The 2021-22 NBA season has presented us all with its share of surprises, and chief among them is the Denver Nuggets.
The Nuggets entered last season with high expectations. They made it as far as the Western Conference Finals in the 2020 playoffs behind superstar-level performances by Jamal Murray and Nikola Jokic – and their superstars continued their strong play into 2020-21. The Nuggets' future looked incredibly bright.
The team began the 2020-21 season much like they finished the previous one. But they didn’t rest on their laurels. Instead, Denver made a major mid-season move, adding Aaron Gordon from the Orlando Magic. The Murray-Jokic-Gordon trifecta looked like it could be formidable.
Unfortunately, after winning 34 of their first 52 games, Jamal Murray suffered a torn ACL (in April), ending the team's hopes of contending for a championship. The Nuggets were eventually swept by the Phoenix Suns in the Western Conference semis.
Still, there is a lot to be excited about in Denver. Before losing time to a back injury, Michael Porter Jr. looked ready to live up to his potential, averaging 23.5 points per game in the team’s final 18 games after losing Murray. After struggling a bit to find his place, Gordon has fit in nicely this season, averaging 14.5 points and 5.6 rebounds per game. And since Murray’s injury, Jokic has solidified himself as a perennial MVP candidate.
But Murray is an integral part of the Nuggets’ success. They have been relatively successful so far in 2021-22 without Murray, of course. But if he returns, could the Nuggets make a push to snatch up home court advantage in the first round? They are currently 28-24, good for sixth in the West. Denver is only 1.5 games behind the fifth-seed Dallas Mavericks. Mavericks center Kristaps Porzingis has missed the past three games with a bone bruise in his right knee – he's notoriously injury prone, so any trouble he suffers should be taken seriously. A longer-term Porzingis absence will further hurt Dallas’ chances at holding its place in the playoff race.
Along the same line of thought, the Nuggets are also just 3.5 games behind the fourth-seed Utah Jazz – who just lost Joe Ingles for the season. And while Utah’s Donovan Mitchell shot down rumors of a continued rift between himself and Rudy Gobert just the other day, there is probably something to the rumor, as it is not the first time its made its way into public discourse. Can the Jazz hang on without one of their key players and with their anchors allegedly feuding? Utah is just 3-7 in their last 10 so things don't look great there, either.
But without reinforcements, the Jazz and Mavericks are probably safe in their respective spots – but reinforcements might not be too far off. Both Murray and Porter Jr. have recently taken part in the Nuggets’ pre-game warmups. Porter Jr. was never given a strict timeline, but that fact that he’s on the court so soon after a December surgery is a good sign for a pre-playoffs return. On the flip side, the NBA recently awarded the Nuggets a disabled player exemption, meaning that the league feels its highly unlikely he returns before June 15. So, maybe this one is a long shot.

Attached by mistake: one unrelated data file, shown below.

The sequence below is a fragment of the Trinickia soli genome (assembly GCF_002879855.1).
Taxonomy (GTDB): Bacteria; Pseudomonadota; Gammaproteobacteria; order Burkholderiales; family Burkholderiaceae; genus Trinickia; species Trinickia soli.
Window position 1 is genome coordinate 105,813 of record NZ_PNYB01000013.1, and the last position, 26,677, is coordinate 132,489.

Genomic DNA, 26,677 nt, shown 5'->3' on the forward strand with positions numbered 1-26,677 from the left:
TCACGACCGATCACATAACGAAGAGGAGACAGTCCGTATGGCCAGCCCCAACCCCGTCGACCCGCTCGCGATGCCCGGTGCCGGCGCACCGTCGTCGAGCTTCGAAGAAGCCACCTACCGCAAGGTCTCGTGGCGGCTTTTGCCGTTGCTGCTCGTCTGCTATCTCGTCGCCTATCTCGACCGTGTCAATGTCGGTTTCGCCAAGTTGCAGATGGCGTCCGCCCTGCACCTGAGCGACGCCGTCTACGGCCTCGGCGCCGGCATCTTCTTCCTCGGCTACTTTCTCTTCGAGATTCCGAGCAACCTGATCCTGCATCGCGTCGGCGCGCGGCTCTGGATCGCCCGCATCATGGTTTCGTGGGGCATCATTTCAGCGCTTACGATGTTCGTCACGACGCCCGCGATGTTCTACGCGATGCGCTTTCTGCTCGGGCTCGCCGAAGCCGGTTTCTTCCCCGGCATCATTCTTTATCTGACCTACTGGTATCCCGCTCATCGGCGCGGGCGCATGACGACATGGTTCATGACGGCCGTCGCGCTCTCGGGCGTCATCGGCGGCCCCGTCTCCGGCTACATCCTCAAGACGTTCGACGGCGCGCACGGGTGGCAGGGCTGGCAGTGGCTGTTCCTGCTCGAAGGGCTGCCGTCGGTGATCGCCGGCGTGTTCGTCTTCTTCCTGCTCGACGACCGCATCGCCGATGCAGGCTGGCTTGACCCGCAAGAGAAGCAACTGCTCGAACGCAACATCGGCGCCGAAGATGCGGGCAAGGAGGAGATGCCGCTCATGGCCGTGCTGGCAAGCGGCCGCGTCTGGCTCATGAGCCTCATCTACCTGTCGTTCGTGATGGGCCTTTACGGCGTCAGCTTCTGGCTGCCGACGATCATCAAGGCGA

There are pros and cons to Murray’s recovery, too. Murray could be on track to return before the playoffs. ACL injuries typically require approximately one year on the shelf, and Murray’s injury was suffered on April 12, 2021; the 2021-22 regular season ends on April 10 with the play-in tournament beginning on April 12.
Let’s assume for a moment that Murray returns (and Porter Jr. does not). Prior to the injury, Murray was in the midst of his best professional season yet, averaging 21.2 points and 2.8 assists per game. He was shooting a career-best 40.8% on three-point attempts, and he was posting career-bests in PER (18.3), box plus/minus (2.0) and VORP (1.7), too. Will he be able to regain his pre-injury form? Will he perform as efficiently? The good news is that Murray is still only 24, so odds are decent that he returns to form. But doing so immediately would be a small miracle.
But Murray is so good that any sort of form on him is better than nothing at all, and the combination of Murray, Gordon and Jokic can be downright lethal. And while rushing players back is usually frowned upon, this is probably the ideal season to do so because there is a void in the upper echelon of the NBA. There is no super team this season. The Nets and Lakers are both struggling to regain consistency, and both of the Clippers’ superstars are out with injuries. The Grizzlies are a nice story, as are the Cavs; but when healthy, the Nuggets probably see themselves as a step above those teams. Right now, the Bulls, Heat and Bucks are the best the East has to offer – the Suns and Warriors are the class of the West. All five of those teams are exceptionally talented, but do any of them strike fear in the hearts of league executives like the Kevin Durant-Steph Curry Warriors did? Or like LeBron James, Dwyane Wade and Chris Bosh’s Heat did? I think not.
With the increase in player movement, there’s simply no guarantees for future seasons – and that goes for Denver’s roster, as well as their competitors. If Murray can return to form – which is admittedly a big “if” – Denver’s big three and its role players (e.g., Will Barton, Monte Morris, Jeff Green, Facundo Campazzo and Bryn Forbes) make up as formidable a roster as any.
The Nuggets are in the unfortunate position of seeing an opportunity in front of them, while having to weigh the significant risks involved with attempting to capitalize on it. Maybe Denver’s leadership decides to punt on 2021-22 in hopes of returning everyone entirely healthy next season. But if things line up just so, the Nuggets could be in perfect position to be dark horse favorites this season.
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